Completed Versions by other DIYers

Maybe it's just the belt-tightening economy, but this project seems to be one of my most popular.  Some people have gone the simple route with construction (as the project was originally intended), while others have showed amazing attention to detail to make a tiny speaker that you can't help but marvel at.

First up is the highly-skilled woodworker and photographer Bill Schneider.  His ability to plan steps ahead and problem-solve is very evident.  His use of jigs and precision measurements is exemplary.  This is DIY with machine-shop tolerances!

     
Bill's listening impressions: 

These came to life after playing with the stuffing. I put in about a fist-sized fluffed-out piece of stuffing near the back plate directly behind the woofer, and that did it.  These things sound Way, WAY, WAY bigger than their small size would suggest! Paul nailed it - they would be perfect as the only speakers in a room with space limitations.  They filled my medium sized listening room with BIG sound, and at one time, I had to check the switch to verify that they were the speakers playing instead of my main set. 

If someone builds these, play the Reference Recording "Fiesta" to see how much of the lower registers they fill. These little things defy physics, and I'm tickled to have them!

Read the full version of his well-documented build thread here.

 

Next up is Mark [WWWJD] from the Parts Express board.  He put everything and the kitchen sink into his version, and it's amazing!  First of all, Mark constructed the speakers as "curvy" cabinets, using thin plywood bent around a frame.  He then used a small amp kit from 41Hz.com and incorporated it (and volume controls, and LEDs) into the cabinet.  To top it off, he used a beautiful quilted maple veneer on the sides.



 

 

Mark says: 

Sound: Incredible, room filling; a bottom end that is impressive... I don't know all the words to use to fill in the blanks, but I'm stunned. I lucked out on the gains with the 50k pots and 10k mixing resistors... with the iPod wide open, more than enough volume with ZERO distortion that I can detect. First listen was Alice In Chains Unplugged.. Oh my! I have a huge list of others, but I had to quit so I could post this thread up.

Paul? Hats off brother. These little speakers pack a quality that's difficult to describe. I've listened to passages from Alison Krauss, Celtic Women.. Dark New Day.. Hans Zimmer.. Sting.. Dave Matthews.. George Straight.. AHH!! The list goes on and on... and these speakers sing. They literally have the ability to move me... you know? Ever listen to a song and feel it in your gut?  Holy crap man. You've nailed DIY.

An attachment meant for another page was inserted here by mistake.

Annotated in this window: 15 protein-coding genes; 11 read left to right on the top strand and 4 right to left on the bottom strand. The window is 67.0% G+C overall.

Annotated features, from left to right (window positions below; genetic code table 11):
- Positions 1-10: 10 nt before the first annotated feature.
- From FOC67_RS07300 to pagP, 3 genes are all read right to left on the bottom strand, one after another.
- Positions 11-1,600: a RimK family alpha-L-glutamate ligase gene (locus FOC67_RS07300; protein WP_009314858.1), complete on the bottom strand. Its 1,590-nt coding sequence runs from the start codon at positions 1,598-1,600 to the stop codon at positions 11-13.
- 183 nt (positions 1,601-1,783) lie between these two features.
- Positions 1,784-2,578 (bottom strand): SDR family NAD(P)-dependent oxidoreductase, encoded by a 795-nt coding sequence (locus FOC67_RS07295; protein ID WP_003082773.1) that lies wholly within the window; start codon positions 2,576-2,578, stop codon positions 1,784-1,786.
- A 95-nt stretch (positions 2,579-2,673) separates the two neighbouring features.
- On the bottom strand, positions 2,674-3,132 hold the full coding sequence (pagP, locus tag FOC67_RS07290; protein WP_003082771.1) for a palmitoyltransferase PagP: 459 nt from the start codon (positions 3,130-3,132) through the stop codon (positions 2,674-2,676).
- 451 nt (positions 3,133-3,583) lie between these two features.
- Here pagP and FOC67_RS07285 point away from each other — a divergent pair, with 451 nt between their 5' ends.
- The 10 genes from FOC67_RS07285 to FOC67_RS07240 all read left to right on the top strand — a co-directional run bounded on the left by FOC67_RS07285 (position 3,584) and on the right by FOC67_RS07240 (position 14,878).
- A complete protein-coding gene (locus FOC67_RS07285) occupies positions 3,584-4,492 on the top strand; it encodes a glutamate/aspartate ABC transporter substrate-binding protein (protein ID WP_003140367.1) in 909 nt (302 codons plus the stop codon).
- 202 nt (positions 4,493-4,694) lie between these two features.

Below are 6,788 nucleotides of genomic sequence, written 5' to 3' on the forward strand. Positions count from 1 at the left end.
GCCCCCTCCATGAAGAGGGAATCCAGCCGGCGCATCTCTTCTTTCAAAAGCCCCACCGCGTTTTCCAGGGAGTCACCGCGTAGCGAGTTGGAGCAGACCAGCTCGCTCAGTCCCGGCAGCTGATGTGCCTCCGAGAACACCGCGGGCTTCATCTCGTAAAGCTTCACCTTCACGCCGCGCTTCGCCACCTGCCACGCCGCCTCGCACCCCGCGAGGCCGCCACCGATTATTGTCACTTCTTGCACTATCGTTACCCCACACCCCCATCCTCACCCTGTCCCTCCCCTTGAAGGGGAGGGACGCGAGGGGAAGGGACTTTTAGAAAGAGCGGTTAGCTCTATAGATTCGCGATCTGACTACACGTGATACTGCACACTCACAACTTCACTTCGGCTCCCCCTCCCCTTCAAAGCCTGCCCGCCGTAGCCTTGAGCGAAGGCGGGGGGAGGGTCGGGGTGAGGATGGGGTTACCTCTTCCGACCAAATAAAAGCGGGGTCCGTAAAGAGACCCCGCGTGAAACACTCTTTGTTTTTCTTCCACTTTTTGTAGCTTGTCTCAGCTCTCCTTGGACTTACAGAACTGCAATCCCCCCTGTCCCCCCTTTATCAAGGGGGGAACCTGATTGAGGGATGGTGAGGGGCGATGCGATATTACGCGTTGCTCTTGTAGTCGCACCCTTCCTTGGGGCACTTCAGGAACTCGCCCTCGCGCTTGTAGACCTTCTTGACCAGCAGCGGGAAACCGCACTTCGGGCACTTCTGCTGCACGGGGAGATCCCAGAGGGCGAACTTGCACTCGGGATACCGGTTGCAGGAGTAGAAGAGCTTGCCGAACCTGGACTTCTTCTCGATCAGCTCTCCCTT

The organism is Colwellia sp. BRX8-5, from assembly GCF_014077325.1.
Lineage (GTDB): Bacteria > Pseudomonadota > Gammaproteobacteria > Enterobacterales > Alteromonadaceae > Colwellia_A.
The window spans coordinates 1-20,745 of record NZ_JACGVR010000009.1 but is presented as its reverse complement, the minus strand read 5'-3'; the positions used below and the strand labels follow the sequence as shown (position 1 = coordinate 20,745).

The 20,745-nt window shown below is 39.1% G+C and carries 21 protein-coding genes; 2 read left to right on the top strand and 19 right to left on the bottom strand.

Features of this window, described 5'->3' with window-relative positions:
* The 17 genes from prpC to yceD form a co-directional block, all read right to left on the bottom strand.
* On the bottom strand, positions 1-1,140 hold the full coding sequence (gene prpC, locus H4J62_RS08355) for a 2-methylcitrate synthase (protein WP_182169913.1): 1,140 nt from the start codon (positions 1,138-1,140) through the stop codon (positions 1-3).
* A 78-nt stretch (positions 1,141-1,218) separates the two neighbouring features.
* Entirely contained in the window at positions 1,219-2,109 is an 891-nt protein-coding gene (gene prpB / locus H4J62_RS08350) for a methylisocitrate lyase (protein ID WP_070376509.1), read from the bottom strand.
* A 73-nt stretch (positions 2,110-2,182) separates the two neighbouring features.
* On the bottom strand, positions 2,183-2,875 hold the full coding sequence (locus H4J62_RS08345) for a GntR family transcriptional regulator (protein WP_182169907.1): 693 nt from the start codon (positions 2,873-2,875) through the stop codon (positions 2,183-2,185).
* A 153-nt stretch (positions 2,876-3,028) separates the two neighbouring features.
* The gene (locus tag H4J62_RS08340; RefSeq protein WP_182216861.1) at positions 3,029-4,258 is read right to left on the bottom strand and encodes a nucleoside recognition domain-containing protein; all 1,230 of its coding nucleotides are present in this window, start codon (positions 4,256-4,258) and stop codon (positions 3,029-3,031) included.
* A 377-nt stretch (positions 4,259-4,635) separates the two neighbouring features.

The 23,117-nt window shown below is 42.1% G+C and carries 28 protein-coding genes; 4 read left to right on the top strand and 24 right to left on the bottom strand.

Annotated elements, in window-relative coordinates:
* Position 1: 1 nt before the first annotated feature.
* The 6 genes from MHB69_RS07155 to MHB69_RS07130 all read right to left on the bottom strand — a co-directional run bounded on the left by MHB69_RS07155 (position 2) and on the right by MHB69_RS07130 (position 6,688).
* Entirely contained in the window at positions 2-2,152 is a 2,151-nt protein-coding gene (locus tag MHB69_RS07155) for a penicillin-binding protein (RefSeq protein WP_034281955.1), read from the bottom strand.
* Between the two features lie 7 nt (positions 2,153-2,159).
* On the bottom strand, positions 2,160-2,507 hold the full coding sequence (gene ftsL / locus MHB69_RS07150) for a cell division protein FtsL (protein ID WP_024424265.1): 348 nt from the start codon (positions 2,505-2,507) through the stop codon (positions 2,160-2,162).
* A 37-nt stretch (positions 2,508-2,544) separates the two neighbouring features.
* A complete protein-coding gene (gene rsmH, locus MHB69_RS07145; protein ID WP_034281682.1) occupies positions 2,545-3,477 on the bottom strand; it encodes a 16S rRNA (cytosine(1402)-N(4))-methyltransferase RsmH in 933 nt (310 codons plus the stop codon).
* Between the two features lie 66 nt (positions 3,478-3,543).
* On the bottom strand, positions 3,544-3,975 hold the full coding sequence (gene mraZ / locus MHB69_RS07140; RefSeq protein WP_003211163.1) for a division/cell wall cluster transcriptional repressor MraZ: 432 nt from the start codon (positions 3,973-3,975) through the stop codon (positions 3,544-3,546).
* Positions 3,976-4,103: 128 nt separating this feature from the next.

Read Mark's build diary here.  He certainly took on a lot of unfamiliar territory--and succeeded.  Great job!


Another build of the Overnight Sensations I found interesting was done by [djg] of the Parts Express board.  He built a small 5.1 system, meant to shame the HTIB (Home Theater in a Box) systems they sell at the big box stores.  It incorporates the work of 3 different designers to make the system.  He used the three Overnight Sensations for mains and center, Zaph's B3N single-driver design for the surrounds, and RJB's Cerberus sub. The system was custom-built for a 13 year-old relative, what a lucky kid!









Here's another clever twist on the Overnight Sensation design.  [dguenter] wanted to try his hand at faceted cabinets.  This requires some pre-planning and building a table saw jig, but there's no denying that the results look cool!  The finish is accomplished using counter laminate, of all products.  Looks sharp!






Just when you thought you'd seen it all, [Herman Trivilino] did a very, very original cabinet using the Overnight Sensations.  His intention was to replace some cheap Radio Shack patio speakers with something better-sounding and more charismatic-looking.  The wood sides of the cabinet were from 20 year-old Cedar fence pickets.  And just in case you were concerned about the birds trying to move in, rest assured he covered the port hole with wire mesh.  The build is well detailed here.







[Soundslike] from the Parts Express board did two builds of the Overnight Sensations, one in gloss black, and the other veneered with black baffles.  Both show very professional-looking results.  He documents his builds very well, and the thread is full of great pointers on woodworking and even contains his CAD diagrams.  Link





These were built by Landry, from France. He did a build log as he went along, which includes lots of helpful photographs, as well as Metric conversions which may help other international builders.  Link (The blog is in French, by the way)





I really enjoyed watching this build progress.  It was done by [rdrowley], whose wife wanted to be very involved in the build process! (anyone who has dabbled in DIY knows how unusual this sort of thing is)  So the two shared the work, and created a really excellent build, both inside and out.  Their speaker features precise tolerances, and a special "monogrammed" paint job.  To find out more, follow their well-documented build thread here.  Who knew DIY speakers could bring about family harmony?






Here's a pair that really caught my eye.  They were built by [HomeMoaner].  They are built out of cherry, and feature dovetail jointing.  There are lots of really good pics in this thread, which could be helpful regardless of woodworking skill.